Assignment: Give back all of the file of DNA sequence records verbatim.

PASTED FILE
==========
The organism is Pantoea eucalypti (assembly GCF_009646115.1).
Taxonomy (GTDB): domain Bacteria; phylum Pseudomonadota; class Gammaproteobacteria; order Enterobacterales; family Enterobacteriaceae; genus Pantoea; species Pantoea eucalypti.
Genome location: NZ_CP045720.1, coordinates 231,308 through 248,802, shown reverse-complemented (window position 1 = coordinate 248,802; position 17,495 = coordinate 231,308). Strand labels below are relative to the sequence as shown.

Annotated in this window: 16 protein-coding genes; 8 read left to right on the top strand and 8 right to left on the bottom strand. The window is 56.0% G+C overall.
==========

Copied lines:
The organism is Pantoea eucalypti (assembly GCF_009646115.1).
Taxonomy (GTDB): domain Bacteria; phylum Pseudomonadota; class Gammaproteobacteria; order Enterobacterales; family Enterobacteriaceae; genus Pantoea; species Pantoea eucalypti.
Genome location: NZ_CP045720.1, coordinates 231,308 through 248,802, shown reverse-complemented (window position 1 = coordinate 248,802; position 17,495 = coordinate 231,308). Strand labels below are relative to the sequence as shown.

Annotated in this window: 16 protein-coding genes; 8 read left to right on the top strand and 8 right to left on the bottom strand. The window is 56.0% G+C overall.